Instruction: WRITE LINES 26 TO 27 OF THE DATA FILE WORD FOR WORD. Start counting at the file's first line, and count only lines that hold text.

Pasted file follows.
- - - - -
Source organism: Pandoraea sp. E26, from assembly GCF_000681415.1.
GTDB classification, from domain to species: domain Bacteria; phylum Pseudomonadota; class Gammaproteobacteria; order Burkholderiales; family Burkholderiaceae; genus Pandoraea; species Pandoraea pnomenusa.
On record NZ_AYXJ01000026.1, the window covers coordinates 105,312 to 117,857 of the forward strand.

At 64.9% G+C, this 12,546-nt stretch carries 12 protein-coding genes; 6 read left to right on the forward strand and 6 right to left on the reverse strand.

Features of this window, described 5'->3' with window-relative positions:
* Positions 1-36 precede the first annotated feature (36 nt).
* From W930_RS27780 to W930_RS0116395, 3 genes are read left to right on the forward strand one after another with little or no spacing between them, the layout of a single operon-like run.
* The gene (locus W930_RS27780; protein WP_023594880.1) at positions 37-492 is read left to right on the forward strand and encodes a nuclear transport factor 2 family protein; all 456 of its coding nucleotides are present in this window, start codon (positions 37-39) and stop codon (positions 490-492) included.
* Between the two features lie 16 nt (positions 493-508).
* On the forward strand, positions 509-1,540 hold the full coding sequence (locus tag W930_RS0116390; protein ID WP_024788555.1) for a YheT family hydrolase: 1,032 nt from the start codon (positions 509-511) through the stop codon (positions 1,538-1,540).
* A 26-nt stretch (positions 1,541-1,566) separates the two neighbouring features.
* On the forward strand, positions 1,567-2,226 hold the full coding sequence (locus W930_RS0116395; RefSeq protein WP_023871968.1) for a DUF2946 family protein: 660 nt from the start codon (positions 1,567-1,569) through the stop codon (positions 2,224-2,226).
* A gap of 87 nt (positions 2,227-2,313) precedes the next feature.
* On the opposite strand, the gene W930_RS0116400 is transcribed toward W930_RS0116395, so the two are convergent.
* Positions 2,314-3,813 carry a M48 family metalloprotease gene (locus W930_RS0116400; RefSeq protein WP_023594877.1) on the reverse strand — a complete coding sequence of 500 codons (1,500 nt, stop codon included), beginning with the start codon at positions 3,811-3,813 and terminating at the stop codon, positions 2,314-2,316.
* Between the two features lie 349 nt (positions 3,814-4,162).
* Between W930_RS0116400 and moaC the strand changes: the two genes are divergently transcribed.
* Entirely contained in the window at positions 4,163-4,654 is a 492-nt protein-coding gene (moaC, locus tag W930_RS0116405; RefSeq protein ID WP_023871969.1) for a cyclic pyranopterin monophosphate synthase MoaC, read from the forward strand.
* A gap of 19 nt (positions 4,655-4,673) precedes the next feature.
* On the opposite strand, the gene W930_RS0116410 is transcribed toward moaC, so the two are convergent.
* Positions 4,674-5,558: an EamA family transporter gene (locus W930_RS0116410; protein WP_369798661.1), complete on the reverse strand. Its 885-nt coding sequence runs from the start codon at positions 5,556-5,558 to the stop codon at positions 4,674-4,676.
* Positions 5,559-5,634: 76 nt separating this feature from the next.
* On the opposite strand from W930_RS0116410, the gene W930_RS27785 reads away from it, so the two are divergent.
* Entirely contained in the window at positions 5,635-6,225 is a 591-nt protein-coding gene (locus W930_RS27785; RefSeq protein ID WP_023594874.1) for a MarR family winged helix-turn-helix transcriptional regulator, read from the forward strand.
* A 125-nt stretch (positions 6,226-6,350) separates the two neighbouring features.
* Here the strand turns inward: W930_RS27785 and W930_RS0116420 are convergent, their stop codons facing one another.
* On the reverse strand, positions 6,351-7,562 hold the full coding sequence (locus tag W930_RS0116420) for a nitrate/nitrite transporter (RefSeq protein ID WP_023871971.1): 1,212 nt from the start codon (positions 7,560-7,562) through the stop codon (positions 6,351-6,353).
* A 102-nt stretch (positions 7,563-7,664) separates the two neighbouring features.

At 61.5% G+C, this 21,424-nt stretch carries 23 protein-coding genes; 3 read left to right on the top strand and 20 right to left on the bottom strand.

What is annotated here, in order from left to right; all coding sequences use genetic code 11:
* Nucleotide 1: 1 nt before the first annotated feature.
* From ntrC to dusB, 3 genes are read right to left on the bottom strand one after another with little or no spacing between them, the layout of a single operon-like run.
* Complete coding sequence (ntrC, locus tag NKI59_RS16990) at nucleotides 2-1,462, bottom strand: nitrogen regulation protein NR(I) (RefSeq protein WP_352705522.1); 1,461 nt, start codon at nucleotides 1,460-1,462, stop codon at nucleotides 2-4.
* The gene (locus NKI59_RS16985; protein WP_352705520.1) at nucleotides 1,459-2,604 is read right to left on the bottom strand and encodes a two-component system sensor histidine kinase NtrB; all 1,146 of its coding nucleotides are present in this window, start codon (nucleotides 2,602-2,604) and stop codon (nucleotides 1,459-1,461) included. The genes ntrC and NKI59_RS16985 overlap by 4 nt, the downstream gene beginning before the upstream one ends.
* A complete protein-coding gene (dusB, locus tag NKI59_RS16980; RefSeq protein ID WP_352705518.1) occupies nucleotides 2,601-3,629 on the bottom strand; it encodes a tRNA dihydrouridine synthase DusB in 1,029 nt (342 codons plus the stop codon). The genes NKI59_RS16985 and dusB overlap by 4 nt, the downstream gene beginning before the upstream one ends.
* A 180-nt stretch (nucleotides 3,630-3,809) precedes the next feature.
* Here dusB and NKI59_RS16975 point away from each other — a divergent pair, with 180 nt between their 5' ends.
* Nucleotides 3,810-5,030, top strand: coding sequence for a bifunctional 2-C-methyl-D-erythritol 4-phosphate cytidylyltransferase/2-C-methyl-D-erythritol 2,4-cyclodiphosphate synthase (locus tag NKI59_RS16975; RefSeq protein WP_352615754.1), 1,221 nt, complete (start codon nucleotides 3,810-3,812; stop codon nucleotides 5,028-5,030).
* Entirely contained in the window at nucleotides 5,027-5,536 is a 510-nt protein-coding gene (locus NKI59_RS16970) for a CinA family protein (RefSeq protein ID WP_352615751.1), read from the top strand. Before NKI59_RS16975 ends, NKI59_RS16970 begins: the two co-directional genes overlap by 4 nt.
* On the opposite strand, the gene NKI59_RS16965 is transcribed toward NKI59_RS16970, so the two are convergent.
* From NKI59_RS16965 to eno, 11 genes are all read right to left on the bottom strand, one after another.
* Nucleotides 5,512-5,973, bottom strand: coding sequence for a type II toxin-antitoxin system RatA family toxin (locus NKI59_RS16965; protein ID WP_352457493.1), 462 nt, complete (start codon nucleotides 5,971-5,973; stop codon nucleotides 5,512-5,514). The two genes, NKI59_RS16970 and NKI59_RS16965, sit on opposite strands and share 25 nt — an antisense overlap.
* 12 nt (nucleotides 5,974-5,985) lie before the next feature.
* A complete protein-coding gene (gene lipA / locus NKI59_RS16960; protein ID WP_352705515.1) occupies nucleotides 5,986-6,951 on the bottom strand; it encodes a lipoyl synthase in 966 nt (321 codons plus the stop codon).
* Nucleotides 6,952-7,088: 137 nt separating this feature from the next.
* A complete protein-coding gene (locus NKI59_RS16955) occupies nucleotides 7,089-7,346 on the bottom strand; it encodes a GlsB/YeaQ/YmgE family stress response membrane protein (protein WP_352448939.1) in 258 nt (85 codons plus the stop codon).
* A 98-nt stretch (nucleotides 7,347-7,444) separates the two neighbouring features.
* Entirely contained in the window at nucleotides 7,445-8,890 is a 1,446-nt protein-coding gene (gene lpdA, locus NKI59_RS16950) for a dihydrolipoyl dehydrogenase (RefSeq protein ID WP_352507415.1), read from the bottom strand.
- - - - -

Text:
* Here the strand turns inward: W930_RS27785 and W930_RS0116420 are convergent, their stop codons facing one another.
* On the reverse strand, positions 6,351-7,562 hold the full coding sequence (locus tag W930_RS0116420) for a nitrate/nitrite transporter (RefSeq protein ID WP_023871971.1): 1,212 nt from the start codon (positions 7,560-7,562) through the stop codon (positions 6,351-6,353).